We measured t dynamic adsorption breakthrough curves of the HNM loaded with toluene and acetone at 200 ppmv, using the experimental apparatus shown in Fig. 6A. A structural model of the proposed toluene and acetone adsorption mechanism in the HNM is also depicted (Fig. 6B). The adsorption penetration results are shown in Fig. 6E; the adsorption breakthrough times of the HNM were approximately 4.5 and 6 hours for acetone and toluene, respectively. All the adsorption breakthrough curves require a long time to saturate, illustrating a large mass transfer resistance likely due to the narrow micropore entrance within the microporous-dominated membranes yielding a low diffusion rate (31). A longer breakthrough time indicates a better adsorption capacity for a constant concentration. The saturated acetone and toluene adsorption capacity reached 235 and 352 mg/g, respectively, which are both higher than those of commercial activated carbons (121 and 188 mg/g for acetone and toluene, respectively) (Fig. 6F). This result suggests that our HNMs show promising adsorption performance in low-concentration VOC environments.

HNM for H2 storage

The exceptionally high surface areas, along with the hierarchical micropore-dominated structures, make HNM very attractive candidates for hydrogen storage. As indicated in Fig. 6 (G and H), the highest adsorption amount of H2 at 77 K and 1.2 bar for HNM is up to 3.3 wt %. These H2 adsorption uptakes are competitive with those of other porous materials, such as activated carbons (1.4 to 1.6 wt % at 77 K and 1 bar; 6.6 wt % at 77 K and 4 MPa) (32) and MOFs (0.7 to 2.5 wt % at 77 K and 1 bar) (33). Thus, HNMs present advantages for hydrogen adsorption such as low cost, good reversibility, and safety. The cost-effectiveness and durability of HNM were demonstrated by the reusability over multiple adsorption-desorption cycles in fig. S5 and table S3, which show the VOC adsorption capacities and yields of HNM over five cycles by repetitive thermal heating. The efficiency could be sustained up to 98.5% over five cycles, demonstrating that our HNMs have effective desorption after thermal heating with repeated cycling. This cyclability and high adsorption performance, combined with the economics, durability, and ease of scaling, confirm the cost-effective utilization of the membranes.

MATERIALS AND METHODS

Materials and chemicals

Wood cellulose was extracted from pinewood using an alkaline aqueous solution (KOH). A 3% potassium hydroxide solution was obtained by mixing potassium hydroxide powder (Sigma-Aldrich) and deionized (DI) water at the appropriate mass ratio. A 2% dilute sulfuric acid solution was obtained by adding 98% sulfuric acid (Sigma-Aldrich) to DI water at the appropriate volumetric ratio. Commercial activated carbon derived from biomass was used in the study as a comparison at 200 ppmv of acetone and toluene (Sigma-Aldrich). The initial mixing was conducted at room temperature. Afterward, the mixture was placed on a hot plate stirrer and held at approximately 80°C and then transferred to a constant-temperature drying oven (held at 60°C) to prevent the formation of mildew caused by the water content in the purified microcrystalline cellulose, before the hydrothermal carbonization step.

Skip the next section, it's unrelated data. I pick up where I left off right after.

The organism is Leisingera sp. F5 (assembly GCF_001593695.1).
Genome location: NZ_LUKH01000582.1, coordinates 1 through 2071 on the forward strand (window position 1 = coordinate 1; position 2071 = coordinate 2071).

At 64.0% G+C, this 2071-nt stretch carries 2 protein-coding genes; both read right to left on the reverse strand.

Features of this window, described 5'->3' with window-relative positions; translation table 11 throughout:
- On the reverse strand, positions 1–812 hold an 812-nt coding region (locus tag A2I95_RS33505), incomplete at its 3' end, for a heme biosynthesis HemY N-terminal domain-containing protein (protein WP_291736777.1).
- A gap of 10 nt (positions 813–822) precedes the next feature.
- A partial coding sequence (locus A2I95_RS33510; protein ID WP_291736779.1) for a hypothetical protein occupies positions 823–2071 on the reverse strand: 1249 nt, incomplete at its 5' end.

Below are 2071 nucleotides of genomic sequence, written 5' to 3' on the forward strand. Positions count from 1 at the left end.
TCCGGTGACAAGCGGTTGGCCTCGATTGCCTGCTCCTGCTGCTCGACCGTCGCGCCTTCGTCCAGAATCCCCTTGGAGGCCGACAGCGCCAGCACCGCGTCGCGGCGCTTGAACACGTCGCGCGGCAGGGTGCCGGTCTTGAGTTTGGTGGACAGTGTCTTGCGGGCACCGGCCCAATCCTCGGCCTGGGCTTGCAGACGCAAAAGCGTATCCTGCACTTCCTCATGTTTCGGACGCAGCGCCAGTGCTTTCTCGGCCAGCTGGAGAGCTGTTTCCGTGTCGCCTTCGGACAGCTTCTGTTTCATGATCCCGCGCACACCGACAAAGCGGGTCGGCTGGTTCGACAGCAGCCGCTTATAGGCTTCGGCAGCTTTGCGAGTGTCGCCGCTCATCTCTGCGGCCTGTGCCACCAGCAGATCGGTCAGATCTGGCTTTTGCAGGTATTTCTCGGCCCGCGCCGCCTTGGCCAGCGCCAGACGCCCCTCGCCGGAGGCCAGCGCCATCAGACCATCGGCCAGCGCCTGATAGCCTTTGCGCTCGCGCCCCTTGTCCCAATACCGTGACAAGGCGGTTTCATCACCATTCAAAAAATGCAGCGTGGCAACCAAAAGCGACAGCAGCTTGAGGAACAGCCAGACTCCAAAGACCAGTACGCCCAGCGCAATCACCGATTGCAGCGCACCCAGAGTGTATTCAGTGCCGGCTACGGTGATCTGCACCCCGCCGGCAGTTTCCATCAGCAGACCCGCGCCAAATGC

Synthesis of wood cellulose–based carbon spheres

To prepare carbon spheres, 0.3, 0.4, 0.5, 0.6, and 0.8 g of wood cellulose were weighed and placed into sample bottles, and 15 ml of DI water was added; the mixture was stirred for 30 min at 30 rpm to disperse the cellulose uniformly. Then, the solution was placed into a hydrothermal reaction vessel, sealed, placed in a muffle furnace, and held for 3, 5, or 7 hours at a constant temperature of 200°, 220°, 240°, or 260°C. Then, the solution was naturally cooled to room temperature in the muffle furnace. The substance in the lower layer of the hydrothermal reaction vessel was subjected to suction filtration, washed with ethyl alcohol and DI water, and dried at 100°C for 12 hours.

Microwave and KOH activation of carbon spheres

A total of 3 g of dried carbon spheres was weighed and placed into a beaker. Then, 7.5 g of KOH was weighed (corresponding to the impregnation ratio KOH/C = 2.5) and dissolved in DI water. The weighed charcoal was placed into the KOH solution, impregnated for 24 hours, and then dried for 12 hours in an oven at 120°C. After the charcoal with the KOH solution had completely dried, the impregnated carbon was weighed, and the yield was calculated. The carbon spheres were placed in a 50-ml crucible, which were put into a quartz glass beaker. Then, the beaker with carbon spheres was placed in a microwave oven for activation for 30 min (Fig. 2B). The microwave oven was connected to a gas line before it was fed with nitrogen. After the oxygen in the beaker was removed, the microwave irradiation period was set to 10 min, and the power was set to 700 W. After finishing the activation, the HCSs were neutralized using 0.1 M hydrochloric acid, and the material was impregnated for 1 hour. After the remaining KOH was entirely removed from the pores and neutralized, the HCSs were washed with water and put into the oven at 120°C for 24 hours. The neutralized HCSs were ready for use after the drying was completed.

Preparation of GO/activated HCS composite

GO was prepared by the modified Hummers method, as reported previously (34). GO (0.5 g) was dispersed in 200 ml of DI water and sonicated for 4 hours. Next, 0.5 g of HCS was added into the GO dispersion and stirred for 24 hours. The product was then washed with DI water several times and finally freeze-dried for 2 hours.

Doctor-blade coating of HNM